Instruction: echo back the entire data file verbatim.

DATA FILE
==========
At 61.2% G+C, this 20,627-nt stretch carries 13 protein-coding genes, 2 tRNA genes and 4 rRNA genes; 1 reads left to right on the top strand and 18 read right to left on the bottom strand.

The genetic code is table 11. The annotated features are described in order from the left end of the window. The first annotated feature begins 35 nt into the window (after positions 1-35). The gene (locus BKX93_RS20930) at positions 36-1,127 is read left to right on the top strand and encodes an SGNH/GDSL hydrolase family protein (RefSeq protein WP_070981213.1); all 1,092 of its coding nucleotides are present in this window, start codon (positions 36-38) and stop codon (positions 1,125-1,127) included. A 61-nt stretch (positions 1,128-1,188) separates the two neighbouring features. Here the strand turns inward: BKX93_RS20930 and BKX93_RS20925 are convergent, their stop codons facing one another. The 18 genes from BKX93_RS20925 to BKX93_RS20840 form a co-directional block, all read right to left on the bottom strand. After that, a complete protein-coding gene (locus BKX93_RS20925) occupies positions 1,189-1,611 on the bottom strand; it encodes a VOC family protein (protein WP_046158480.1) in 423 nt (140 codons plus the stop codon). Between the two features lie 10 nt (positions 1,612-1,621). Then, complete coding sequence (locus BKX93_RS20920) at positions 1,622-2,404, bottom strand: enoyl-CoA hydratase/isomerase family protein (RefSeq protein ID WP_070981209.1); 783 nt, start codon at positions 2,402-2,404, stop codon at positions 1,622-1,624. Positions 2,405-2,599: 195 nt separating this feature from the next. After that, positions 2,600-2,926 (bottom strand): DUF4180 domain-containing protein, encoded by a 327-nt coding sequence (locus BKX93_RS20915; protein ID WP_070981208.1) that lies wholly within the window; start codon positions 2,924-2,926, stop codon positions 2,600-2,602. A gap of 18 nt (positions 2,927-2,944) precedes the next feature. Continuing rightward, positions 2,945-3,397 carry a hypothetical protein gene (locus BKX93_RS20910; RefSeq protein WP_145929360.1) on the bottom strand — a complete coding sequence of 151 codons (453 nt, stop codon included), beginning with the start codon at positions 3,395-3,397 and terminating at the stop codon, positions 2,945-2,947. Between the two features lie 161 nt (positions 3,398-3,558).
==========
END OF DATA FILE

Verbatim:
At 61.2% G+C, this 20,627-nt stretch carries 13 protein-coding genes, 2 tRNA genes and 4 rRNA genes; 1 reads left to right on the top strand and 18 read right to left on the bottom strand.

The genetic code is table 11. The annotated features are described in order from the left end of the window. The first annotated feature begins 35 nt into the window (after positions 1-35). The gene (locus BKX93_RS20930) at positions 36-1,127 is read left to right on the top strand and encodes an SGNH/GDSL hydrolase family protein (RefSeq protein WP_070981213.1); all 1,092 of its coding nucleotides are present in this window, start codon (positions 36-38) and stop codon (positions 1,125-1,127) included. A 61-nt stretch (positions 1,128-1,188) separates the two neighbouring features. Here the strand turns inward: BKX93_RS20930 and BKX93_RS20925 are convergent, their stop codons facing one another. The 18 genes from BKX93_RS20925 to BKX93_RS20840 form a co-directional block, all read right to left on the bottom strand. After that, a complete protein-coding gene (locus BKX93_RS20925) occupies positions 1,189-1,611 on the bottom strand; it encodes a VOC family protein (protein WP_046158480.1) in 423 nt (140 codons plus the stop codon). Between the two features lie 10 nt (positions 1,612-1,621). Then, complete coding sequence (locus BKX93_RS20920) at positions 1,622-2,404, bottom strand: enoyl-CoA hydratase/isomerase family protein (RefSeq protein ID WP_070981209.1); 783 nt, start codon at positions 2,402-2,404, stop codon at positions 1,622-1,624. Positions 2,405-2,599: 195 nt separating this feature from the next. After that, positions 2,600-2,926 (bottom strand): DUF4180 domain-containing protein, encoded by a 327-nt coding sequence (locus BKX93_RS20915; protein ID WP_070981208.1) that lies wholly within the window; start codon positions 2,924-2,926, stop codon positions 2,600-2,602. A gap of 18 nt (positions 2,927-2,944) precedes the next feature. Continuing rightward, positions 2,945-3,397 carry a hypothetical protein gene (locus BKX93_RS20910; RefSeq protein WP_145929360.1) on the bottom strand — a complete coding sequence of 151 codons (453 nt, stop codon included), beginning with the start codon at positions 3,395-3,397 and terminating at the stop codon, positions 2,945-2,947. Between the two features lie 161 nt (positions 3,398-3,558).